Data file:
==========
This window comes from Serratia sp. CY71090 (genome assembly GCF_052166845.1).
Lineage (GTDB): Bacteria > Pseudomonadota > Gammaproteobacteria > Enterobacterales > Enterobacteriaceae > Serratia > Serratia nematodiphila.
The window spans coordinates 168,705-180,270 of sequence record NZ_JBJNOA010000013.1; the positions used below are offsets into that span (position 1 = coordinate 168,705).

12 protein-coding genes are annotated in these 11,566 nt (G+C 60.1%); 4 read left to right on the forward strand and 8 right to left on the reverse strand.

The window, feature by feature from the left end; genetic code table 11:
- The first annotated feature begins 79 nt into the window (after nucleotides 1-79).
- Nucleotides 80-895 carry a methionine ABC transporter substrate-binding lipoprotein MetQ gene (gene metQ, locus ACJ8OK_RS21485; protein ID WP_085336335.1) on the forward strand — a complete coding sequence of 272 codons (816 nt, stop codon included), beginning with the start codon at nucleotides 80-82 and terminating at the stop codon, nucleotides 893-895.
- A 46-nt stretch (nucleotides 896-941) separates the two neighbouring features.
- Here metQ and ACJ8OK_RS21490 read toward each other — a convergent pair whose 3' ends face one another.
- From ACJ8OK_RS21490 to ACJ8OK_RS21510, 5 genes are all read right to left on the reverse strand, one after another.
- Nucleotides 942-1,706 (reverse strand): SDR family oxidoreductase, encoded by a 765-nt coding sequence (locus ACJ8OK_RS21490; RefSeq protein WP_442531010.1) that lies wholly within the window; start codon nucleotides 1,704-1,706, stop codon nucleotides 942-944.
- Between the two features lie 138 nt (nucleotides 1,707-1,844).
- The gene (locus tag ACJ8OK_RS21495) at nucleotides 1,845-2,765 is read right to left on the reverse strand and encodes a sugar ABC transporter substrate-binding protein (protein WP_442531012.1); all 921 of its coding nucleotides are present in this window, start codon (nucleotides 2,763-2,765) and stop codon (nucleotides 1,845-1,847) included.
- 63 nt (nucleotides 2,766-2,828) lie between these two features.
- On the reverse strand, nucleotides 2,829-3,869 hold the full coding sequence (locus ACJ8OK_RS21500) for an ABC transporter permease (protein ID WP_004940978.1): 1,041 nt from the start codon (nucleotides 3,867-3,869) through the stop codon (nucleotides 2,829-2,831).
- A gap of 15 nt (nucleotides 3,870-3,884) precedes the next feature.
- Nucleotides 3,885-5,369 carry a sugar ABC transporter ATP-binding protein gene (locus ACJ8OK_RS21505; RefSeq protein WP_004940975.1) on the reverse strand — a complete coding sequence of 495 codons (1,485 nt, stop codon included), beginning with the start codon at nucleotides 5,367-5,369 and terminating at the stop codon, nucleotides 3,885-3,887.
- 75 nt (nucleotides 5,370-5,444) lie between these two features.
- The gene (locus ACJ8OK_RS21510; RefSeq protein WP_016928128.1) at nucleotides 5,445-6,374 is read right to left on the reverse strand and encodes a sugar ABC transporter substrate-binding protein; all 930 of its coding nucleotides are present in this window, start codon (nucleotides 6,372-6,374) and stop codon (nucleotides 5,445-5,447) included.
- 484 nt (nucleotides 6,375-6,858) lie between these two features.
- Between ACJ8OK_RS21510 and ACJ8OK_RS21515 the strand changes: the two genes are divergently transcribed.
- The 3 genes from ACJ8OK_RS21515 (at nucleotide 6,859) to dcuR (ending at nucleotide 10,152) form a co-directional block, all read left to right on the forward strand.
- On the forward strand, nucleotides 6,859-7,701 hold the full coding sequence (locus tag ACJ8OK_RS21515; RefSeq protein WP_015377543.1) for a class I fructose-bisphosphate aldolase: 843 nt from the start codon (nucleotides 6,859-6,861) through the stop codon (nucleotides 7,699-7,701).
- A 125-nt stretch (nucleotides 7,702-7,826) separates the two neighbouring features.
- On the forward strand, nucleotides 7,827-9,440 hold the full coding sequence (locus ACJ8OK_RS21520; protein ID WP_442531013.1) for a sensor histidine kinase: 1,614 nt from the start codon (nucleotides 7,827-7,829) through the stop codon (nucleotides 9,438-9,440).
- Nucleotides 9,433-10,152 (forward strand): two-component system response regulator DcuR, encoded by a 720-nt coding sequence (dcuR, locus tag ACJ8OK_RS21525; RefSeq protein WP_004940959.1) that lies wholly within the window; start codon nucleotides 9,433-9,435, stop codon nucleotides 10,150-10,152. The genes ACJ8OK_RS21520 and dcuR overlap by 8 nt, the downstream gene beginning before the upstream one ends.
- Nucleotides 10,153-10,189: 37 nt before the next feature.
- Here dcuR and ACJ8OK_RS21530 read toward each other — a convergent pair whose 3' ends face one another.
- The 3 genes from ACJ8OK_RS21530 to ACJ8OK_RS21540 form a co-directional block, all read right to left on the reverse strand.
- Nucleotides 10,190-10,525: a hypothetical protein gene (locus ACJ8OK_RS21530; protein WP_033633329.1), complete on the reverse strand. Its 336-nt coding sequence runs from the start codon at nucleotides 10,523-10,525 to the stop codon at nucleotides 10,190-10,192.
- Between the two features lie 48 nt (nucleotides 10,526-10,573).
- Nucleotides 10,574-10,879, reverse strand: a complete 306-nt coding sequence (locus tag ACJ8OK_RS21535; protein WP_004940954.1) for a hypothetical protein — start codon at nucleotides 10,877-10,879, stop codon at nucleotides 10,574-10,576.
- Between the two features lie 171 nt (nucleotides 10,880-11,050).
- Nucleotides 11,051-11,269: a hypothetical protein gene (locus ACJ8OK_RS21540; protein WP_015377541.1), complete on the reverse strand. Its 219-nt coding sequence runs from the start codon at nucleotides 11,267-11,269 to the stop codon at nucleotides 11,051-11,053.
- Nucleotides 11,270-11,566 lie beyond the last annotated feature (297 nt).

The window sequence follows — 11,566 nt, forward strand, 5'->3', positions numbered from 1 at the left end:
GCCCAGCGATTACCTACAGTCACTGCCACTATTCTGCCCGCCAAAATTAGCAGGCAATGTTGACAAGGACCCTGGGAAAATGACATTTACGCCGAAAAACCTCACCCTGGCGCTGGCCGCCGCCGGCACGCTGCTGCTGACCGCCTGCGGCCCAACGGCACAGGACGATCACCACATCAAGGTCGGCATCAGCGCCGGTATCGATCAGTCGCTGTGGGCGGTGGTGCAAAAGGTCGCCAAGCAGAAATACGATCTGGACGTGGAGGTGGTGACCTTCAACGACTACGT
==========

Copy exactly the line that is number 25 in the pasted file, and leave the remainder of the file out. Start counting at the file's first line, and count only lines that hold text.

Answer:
- On the forward strand, nucleotides 7,827-9,440 hold the full coding sequence (locus ACJ8OK_RS21520; protein ID WP_442531013.1) for a sensor histidine kinase: 1,614 nt from the start codon (nucleotides 7,827-7,829) through the stop codon (nucleotides 9,438-9,440).